Case stud­ies in Los An­ge­les

Hit the mid-cen­tury de­sign trail in the City of An­gels

The Weekend Australian - Travel - - Travel & Indulgence - CHAR­LOTTE NEILSON

Com­mon­sense says that there’s more to Los An­ge­les than Dis­ney­land and that fa­mous Hol­ly­wood sign. The so-called City of An­gels can’t oc­cupy its pop­u­la­tion just with theme parks and the movie in­dus­try, but we don’t hear about much else.

You might not, for in­stance, think of Los An­ge­les as an in­ter­est­ing ar­chi­tec­tural des­ti­na­tion, but it could sur­prise you with its de­sign pedi­gree.

Los An­ge­les was ground zero of the Case Study House pro­gram from the mid-1940s to the 60s, a scheme spon­sored by Arts & Ar­chi­tec­ture mag­a­zine that was in­tended to bring mod­ern, cost-ef­fec­tive de­sign to the masses.

Cue an abun­dance of pure joy for fans of mid-cen­tury mod­ern de­sign as scat­tered across the city are uber-cool ex­am­ples of US post-World War II con­fi­dence de­signed by some of the big­gest names of the time, in­clud­ing Richard Neu­tra, Charles and Ray Eames, Pierre Koenig, Eero Saari­nen and A. Quincy Jones. Some of the houses are open for tours and, this be­ing LA, many have their own celebrity sta­tus.

The Stahl House by Pierre Koenig, House No 22, in the Hol­ly­wood Hills, has been used in count­less fea­ture films and mu­sic clips and is in­stantly recog­nised by movie fans. Its sin­gle-storey frame of glass and steel hov­er­ing over a blan­ket of city lights has come to rep­re­sent the life­style as­pi­ra­tions of its gen­er­a­tion and is still as im­pres­sive to­day. Faith­fully pre­served by the Stahl fam­ily, tours of the in­te­rior and/or the gar­den are avail­able.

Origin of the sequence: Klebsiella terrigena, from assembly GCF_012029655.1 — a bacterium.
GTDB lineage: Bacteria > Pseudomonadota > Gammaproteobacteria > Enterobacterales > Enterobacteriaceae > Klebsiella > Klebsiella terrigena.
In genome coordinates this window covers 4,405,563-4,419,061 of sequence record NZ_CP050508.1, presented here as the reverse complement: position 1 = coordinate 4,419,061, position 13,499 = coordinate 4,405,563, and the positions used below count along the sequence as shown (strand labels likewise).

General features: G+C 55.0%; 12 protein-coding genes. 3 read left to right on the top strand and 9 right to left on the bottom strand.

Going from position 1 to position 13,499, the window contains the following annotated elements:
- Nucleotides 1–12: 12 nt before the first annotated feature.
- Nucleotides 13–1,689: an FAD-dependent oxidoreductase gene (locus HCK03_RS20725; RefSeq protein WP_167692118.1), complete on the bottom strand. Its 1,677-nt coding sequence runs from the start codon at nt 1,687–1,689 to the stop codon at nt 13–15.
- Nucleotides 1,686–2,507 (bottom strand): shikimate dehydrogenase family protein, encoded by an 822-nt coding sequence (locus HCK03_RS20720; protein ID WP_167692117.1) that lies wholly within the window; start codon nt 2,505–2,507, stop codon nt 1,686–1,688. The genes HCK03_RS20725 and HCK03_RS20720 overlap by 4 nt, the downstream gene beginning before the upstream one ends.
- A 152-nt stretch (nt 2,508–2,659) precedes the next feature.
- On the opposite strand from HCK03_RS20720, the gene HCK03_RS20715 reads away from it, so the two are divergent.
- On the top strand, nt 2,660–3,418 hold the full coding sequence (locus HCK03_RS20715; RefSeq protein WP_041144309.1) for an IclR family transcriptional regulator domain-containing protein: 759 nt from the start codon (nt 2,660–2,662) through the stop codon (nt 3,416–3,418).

House No 8 was that of Charles and Ray Eames, a now fa­mous study of vol­ume and land­scape. Its in­te­ri­ors fea­ture some of the fur­ni­ture pieces de­signed by the pair in their hey­day, in­clud­ing orig­i­nal ex­am­ples of the familiar Eames chair, which is still in pro­duc­tion. Lo­cated at Pa­cific Pal­isades, the in­te­rior and/or gar­den and grounds are avail­able for tours.

The Case Study House pro­gram was a suc­cess in that it not only pro­vided ex­po­sure of mod­ern de­signs to an emerg­ing mar­ket of buy­ers but in­tro­duced de­vel­op­ers to ad­vanced build­ing tech­nol­ogy; en­tire sub­urbs were built us­ing this new ap­proach. An im­pres­sive ex­am­ple is the Trous­dale Es­tate in Bev­erly Hills, which saw star clients, and their star ar­chi­tects, take this mod­ern ap­proach to the next level. Sprawl­ing flat-roofed homes fea­tur­ing loads of light and glass were built for the likes of Dean Martin and Frank Sinatra, and many of th­ese houses still re­tain their orig­i­nal charm. While the area fell out of favour dur­ing the 70s and 80s, the es­tate has had a resur­gence in pop­u­lar­ity in the past decade that has seen a host of de­sign-savvy celebri­ties move in, in­clud­ing Vera Wang, Jen­nifer Anis­ton and Ellen DeGeneres.